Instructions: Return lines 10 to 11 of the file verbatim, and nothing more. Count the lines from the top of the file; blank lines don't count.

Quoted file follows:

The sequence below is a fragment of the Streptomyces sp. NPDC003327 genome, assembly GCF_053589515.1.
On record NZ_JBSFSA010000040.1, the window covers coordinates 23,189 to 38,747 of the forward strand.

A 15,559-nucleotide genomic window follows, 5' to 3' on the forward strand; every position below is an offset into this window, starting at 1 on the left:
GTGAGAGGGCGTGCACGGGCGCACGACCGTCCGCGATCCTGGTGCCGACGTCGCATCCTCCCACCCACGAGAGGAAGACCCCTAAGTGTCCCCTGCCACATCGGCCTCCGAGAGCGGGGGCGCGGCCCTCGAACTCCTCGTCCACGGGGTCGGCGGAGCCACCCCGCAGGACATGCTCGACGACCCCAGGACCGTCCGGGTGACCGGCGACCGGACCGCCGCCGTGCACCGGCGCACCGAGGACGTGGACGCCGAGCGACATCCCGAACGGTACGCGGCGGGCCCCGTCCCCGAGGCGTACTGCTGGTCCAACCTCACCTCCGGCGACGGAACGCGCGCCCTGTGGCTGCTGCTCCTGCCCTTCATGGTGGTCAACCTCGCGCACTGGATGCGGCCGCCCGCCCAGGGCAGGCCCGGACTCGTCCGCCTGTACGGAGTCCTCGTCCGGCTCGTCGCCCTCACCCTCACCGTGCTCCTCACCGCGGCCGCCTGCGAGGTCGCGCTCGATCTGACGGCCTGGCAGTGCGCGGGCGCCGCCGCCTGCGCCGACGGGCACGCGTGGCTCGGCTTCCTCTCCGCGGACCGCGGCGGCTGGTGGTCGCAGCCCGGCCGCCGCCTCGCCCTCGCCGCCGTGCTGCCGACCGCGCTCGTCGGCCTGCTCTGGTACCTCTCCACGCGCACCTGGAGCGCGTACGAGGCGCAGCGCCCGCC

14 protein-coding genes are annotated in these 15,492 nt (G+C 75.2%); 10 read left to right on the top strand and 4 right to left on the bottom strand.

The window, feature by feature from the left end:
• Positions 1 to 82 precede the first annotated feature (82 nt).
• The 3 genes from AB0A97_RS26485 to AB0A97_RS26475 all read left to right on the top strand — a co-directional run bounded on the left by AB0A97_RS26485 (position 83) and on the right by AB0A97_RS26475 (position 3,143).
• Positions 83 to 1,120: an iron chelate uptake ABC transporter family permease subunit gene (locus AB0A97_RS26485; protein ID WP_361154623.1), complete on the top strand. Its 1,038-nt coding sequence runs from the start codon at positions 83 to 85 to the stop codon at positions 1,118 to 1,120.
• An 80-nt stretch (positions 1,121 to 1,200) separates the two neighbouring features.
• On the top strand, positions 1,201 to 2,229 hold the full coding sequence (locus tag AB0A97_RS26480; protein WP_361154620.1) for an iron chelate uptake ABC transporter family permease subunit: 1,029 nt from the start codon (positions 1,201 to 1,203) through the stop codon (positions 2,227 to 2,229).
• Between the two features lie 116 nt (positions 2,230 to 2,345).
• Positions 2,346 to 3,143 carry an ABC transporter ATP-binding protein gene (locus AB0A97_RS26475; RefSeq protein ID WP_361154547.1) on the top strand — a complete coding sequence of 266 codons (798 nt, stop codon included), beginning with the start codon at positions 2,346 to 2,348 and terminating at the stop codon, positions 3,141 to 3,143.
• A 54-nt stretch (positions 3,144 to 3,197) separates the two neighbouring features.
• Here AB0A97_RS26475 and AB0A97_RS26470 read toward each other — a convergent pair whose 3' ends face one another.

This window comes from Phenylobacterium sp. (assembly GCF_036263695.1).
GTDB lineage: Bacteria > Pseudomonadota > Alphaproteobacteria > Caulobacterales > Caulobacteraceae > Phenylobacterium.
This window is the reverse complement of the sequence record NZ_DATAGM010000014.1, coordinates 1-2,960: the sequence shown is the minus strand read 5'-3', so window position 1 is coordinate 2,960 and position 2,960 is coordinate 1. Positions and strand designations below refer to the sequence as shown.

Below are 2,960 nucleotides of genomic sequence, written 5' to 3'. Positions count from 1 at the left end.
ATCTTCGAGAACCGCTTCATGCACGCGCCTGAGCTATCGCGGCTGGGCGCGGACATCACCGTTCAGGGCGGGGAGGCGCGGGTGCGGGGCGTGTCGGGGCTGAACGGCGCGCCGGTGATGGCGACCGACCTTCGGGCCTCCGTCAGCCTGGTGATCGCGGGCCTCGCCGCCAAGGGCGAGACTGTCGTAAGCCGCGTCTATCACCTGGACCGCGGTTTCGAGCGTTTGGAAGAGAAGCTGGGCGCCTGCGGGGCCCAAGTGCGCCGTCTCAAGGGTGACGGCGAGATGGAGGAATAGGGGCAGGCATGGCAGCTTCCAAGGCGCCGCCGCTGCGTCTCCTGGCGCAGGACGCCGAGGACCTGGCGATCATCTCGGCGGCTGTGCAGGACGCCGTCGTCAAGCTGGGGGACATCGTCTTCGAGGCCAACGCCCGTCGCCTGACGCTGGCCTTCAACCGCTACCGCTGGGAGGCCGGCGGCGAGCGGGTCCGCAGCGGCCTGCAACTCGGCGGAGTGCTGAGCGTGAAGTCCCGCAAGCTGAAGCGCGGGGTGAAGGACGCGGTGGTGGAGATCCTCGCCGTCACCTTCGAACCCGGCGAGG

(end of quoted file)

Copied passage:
• An 80-nt stretch (positions 1,121 to 1,200) separates the two neighbouring features.
• On the top strand, positions 1,201 to 2,229 hold the full coding sequence (locus tag AB0A97_RS26480; protein WP_361154620.1) for an iron chelate uptake ABC transporter family permease subunit: 1,029 nt from the start codon (positions 1,201 to 1,203) through the stop codon (positions 2,227 to 2,229).